CARE has worked in Guatemala since 1959. We will continue to monitor and assess the impact of the eruption and the needs of those affected, as our team on the ground prepares an appropriate response.
CARE is active in the affected area, where it has supported communities in their coffee and avocado production. Significant crop losses are being reported, and the volcanic blast and risk for new eruptions have forced families working in the agricultural sector to flee their homes and farms.
CARE has personnel on the ground and is in close contact with local leaders, coordinating a response with OCHA (UN Office for the Coordination of Humanitarian Affairs) and Guatemala City-based CONRED (Coordinadora Nacional para la Reducción de Desastres). CARE has activated an eight-member CARE team to assist in the response as needed.
Catholic Relief Services, Inc.
CRS is coordinating with government and local actors, including the Church, to provide food, water, medicine and other lifesaving relief items to those impacted by the disaster. The Church has also opened three shelters for the displaced, and the number of people seeking refuge continues to grow.
Direct Relief is currently coordinating with the Pan American Health Organization, local partners, and pharmaceutical companies with manufacturing capacity in the region.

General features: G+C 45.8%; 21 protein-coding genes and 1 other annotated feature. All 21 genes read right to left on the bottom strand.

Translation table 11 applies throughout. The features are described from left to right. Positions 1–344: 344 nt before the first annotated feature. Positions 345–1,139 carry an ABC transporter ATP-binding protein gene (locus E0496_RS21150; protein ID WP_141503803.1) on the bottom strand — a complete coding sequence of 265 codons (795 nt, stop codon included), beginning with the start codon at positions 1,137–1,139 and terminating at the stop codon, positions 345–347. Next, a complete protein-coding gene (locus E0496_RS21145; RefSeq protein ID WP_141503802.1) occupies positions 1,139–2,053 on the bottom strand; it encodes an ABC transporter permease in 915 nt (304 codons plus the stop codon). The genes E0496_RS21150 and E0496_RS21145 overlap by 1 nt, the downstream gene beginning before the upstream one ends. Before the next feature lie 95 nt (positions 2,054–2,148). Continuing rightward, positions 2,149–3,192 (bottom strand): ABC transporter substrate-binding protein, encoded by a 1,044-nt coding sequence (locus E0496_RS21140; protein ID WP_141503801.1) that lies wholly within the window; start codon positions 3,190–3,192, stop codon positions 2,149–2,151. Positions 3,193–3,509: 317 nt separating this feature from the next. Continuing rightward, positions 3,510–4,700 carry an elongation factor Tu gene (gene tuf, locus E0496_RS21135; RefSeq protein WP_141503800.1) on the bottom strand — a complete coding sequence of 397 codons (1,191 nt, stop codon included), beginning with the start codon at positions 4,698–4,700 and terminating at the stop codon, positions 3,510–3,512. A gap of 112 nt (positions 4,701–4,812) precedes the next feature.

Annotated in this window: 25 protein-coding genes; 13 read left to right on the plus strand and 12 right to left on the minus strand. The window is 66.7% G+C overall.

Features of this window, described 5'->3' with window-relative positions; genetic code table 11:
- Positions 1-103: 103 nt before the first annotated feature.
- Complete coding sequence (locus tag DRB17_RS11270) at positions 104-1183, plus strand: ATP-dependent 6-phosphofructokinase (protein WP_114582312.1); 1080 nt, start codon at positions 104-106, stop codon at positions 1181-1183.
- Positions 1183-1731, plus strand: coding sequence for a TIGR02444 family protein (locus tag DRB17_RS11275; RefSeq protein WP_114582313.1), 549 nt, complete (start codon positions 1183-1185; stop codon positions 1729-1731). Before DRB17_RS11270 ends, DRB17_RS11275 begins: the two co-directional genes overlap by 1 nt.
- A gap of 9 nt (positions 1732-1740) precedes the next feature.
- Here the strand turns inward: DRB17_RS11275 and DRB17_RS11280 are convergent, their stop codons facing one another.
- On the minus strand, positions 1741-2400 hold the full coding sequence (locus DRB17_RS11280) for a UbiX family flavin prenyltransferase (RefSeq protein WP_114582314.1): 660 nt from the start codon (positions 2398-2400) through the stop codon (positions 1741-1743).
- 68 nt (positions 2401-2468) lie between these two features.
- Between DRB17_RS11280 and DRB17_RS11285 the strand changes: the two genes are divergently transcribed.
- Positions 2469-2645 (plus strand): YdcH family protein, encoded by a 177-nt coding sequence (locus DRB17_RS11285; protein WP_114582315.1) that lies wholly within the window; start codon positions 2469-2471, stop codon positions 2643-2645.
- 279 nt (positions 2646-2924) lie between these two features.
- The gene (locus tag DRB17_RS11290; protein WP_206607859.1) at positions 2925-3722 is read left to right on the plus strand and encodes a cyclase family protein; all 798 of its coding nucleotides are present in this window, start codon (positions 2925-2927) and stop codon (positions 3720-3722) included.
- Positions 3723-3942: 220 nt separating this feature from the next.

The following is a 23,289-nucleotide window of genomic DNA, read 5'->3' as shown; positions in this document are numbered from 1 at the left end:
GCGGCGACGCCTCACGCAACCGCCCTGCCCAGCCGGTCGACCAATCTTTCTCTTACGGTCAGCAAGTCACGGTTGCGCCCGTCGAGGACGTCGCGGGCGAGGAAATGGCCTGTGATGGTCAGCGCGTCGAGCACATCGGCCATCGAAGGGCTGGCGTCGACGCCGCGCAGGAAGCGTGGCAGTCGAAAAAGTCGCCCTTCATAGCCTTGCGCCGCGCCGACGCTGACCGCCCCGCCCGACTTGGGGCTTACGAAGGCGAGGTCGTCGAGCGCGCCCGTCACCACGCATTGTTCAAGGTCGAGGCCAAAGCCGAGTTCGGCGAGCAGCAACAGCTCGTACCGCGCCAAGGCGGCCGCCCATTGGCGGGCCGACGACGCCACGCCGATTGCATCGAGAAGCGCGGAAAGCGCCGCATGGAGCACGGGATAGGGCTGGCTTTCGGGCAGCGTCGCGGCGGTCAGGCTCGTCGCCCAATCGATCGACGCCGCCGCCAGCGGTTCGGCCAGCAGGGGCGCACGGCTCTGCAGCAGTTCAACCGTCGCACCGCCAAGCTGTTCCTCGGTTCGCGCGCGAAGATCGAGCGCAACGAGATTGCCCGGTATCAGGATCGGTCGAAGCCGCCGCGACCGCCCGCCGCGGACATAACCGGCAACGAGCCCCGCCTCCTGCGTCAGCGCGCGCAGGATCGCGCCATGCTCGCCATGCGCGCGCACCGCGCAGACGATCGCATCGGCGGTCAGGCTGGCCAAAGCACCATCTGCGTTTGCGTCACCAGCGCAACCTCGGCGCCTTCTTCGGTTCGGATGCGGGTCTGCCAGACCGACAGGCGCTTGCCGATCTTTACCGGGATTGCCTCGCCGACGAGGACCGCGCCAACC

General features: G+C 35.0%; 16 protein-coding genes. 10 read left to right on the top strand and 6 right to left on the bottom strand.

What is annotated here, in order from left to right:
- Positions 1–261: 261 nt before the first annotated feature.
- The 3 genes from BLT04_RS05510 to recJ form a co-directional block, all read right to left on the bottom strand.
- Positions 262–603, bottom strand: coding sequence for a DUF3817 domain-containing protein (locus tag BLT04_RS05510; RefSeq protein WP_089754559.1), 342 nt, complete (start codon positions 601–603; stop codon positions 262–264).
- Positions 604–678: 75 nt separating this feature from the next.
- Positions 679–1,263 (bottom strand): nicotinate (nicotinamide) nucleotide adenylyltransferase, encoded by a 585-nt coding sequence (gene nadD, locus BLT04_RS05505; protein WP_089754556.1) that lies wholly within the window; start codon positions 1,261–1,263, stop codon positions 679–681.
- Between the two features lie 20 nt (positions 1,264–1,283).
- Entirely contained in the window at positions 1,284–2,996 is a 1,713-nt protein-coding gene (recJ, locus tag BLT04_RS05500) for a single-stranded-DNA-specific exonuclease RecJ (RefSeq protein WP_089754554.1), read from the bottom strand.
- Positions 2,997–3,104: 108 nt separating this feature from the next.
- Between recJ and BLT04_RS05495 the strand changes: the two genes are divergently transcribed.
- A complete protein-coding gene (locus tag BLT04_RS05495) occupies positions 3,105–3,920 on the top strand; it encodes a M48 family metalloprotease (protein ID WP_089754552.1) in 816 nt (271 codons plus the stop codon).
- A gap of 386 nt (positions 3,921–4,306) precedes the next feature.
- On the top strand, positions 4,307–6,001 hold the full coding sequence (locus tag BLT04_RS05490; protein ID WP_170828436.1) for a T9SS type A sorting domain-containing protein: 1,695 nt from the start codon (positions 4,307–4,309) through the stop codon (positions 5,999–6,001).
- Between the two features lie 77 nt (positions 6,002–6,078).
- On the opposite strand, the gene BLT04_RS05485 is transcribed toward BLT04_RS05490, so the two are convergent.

Direct Relief is working with local partners, including Nuestros Ahijados, Presbiterio Kaqchikel, and Fundación Proemigrant, which are all responding to needs of those displaced and injured by the volcanic eruption.
Direct Relief is funding the purchase of equipment for first responders, as well as sending other supplies needed to care for thousands of displaced people in the region.
Samaritan’s Purse has staff on the ground in Guatemala to work with churches and deliver emergency assistance to those who need it most. Clean water is an urgent need because the sources of water have been contaminated by volcanic ash. Our partners will also be handing out food, sleeping mats, hygiene kits, and other desperately needed supplies.
On June 3rd, Volcán de Fuego erupted in southern Guatemala. It is the country’s deadliest volcanic eruption since 1929. Ash and molten rock, reaching 1,300 degrees Fahrenheit and traveling around 100 mph, fell onto surrounding communities. An even larger set of communities is affected by thick ash cover (Source: ABC). Heavy rainfall during part of the eruption also caused lahars, destructive mudflows on the slopes of the volcano. Several villages and road networks near the volcano have been buried by lahars.
Response: Response efforts are being coordination by Guatemala’s National Coordination for Disaster Reduction (CONRED).
Primary needs are: hospital care, search and rescue, and shelter. (Source: SAVE THE CHILDREN). Search and rescue operations were temporarily suspended on June 7th due to severe weather.